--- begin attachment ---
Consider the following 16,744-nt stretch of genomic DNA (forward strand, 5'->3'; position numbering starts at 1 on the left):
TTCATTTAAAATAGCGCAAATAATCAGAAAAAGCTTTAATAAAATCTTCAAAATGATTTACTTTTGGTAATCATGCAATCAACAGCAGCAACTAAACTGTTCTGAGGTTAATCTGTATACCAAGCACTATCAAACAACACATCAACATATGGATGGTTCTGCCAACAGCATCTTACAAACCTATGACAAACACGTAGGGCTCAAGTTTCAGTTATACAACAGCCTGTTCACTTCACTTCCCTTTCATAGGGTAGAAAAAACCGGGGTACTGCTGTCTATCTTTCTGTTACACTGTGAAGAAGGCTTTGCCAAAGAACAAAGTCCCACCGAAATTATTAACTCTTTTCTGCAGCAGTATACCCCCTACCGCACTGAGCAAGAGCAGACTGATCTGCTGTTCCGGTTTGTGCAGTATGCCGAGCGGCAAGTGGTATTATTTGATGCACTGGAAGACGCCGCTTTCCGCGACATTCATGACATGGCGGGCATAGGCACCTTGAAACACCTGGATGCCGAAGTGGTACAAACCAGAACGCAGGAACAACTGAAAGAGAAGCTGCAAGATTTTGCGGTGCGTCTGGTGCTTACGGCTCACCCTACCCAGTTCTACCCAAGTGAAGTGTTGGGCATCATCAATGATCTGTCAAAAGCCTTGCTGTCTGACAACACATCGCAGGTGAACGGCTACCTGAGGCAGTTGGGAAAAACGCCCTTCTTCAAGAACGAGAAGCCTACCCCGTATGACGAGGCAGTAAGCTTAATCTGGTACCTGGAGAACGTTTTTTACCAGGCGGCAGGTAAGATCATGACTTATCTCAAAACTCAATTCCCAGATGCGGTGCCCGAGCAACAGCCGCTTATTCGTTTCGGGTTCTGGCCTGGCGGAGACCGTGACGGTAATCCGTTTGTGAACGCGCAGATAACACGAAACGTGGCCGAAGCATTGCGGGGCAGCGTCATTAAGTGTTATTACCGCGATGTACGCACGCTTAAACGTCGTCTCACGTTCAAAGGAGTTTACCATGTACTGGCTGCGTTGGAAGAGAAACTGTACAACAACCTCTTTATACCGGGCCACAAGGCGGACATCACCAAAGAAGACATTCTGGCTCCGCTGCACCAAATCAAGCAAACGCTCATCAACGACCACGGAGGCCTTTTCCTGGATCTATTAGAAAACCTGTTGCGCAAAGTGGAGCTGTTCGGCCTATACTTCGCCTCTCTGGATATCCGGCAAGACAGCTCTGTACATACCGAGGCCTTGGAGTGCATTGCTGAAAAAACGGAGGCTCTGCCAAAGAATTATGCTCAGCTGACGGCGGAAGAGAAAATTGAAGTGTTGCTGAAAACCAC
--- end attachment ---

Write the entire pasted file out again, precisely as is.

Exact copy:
Consider the following 16,744-nt stretch of genomic DNA (forward strand, 5'->3'; position numbering starts at 1 on the left):
TTCATTTAAAATAGCGCAAATAATCAGAAAAAGCTTTAATAAAATCTTCAAAATGATTTACTTTTGGTAATCATGCAATCAACAGCAGCAACTAAACTGTTCTGAGGTTAATCTGTATACCAAGCACTATCAAACAACACATCAACATATGGATGGTTCTGCCAACAGCATCTTACAAACCTATGACAAACACGTAGGGCTCAAGTTTCAGTTATACAACAGCCTGTTCACTTCACTTCCCTTTCATAGGGTAGAAAAAACCGGGGTACTGCTGTCTATCTTTCTGTTACACTGTGAAGAAGGCTTTGCCAAAGAACAAAGTCCCACCGAAATTATTAACTCTTTTCTGCAGCAGTATACCCCCTACCGCACTGAGCAAGAGCAGACTGATCTGCTGTTCCGGTTTGTGCAGTATGCCGAGCGGCAAGTGGTATTATTTGATGCACTGGAAGACGCCGCTTTCCGCGACATTCATGACATGGCGGGCATAGGCACCTTGAAACACCTGGATGCCGAAGTGGTACAAACCAGAACGCAGGAACAACTGAAAGAGAAGCTGCAAGATTTTGCGGTGCGTCTGGTGCTTACGGCTCACCCTACCCAGTTCTACCCAAGTGAAGTGTTGGGCATCATCAATGATCTGTCAAAAGCCTTGCTGTCTGACAACACATCGCAGGTGAACGGCTACCTGAGGCAGTTGGGAAAAACGCCCTTCTTCAAGAACGAGAAGCCTACCCCGTATGACGAGGCAGTAAGCTTAATCTGGTACCTGGAGAACGTTTTTTACCAGGCGGCAGGTAAGATCATGACTTATCTCAAAACTCAATTCCCAGATGCGGTGCCCGAGCAACAGCCGCTTATTCGTTTCGGGTTCTGGCCTGGCGGAGACCGTGACGGTAATCCGTTTGTGAACGCGCAGATAACACGAAACGTGGCCGAAGCATTGCGGGGCAGCGTCATTAAGTGTTATTACCGCGATGTACGCACGCTTAAACGTCGTCTCACGTTCAAAGGAGTTTACCATGTACTGGCTGCGTTGGAAGAGAAACTGTACAACAACCTCTTTATACCGGGCCACAAGGCGGACATCACCAAAGAAGACATTCTGGCTCCGCTGCACCAAATCAAGCAAACGCTCATCAACGACCACGGAGGCCTTTTCCTGGATCTATTAGAAAACCTGTTGCGCAAAGTGGAGCTGTTCGGCCTATACTTCGCCTCTCTGGATATCCGGCAAGACAGCTCTGTACATACCGAGGCCTTGGAGTGCATTGCTGAAAAAACGGAGGCTCTGCCAAAGAATTATGCTCAGCTGACGGCGGAAGAGAAAATTGAAGTGTTGCTGAAAACCAC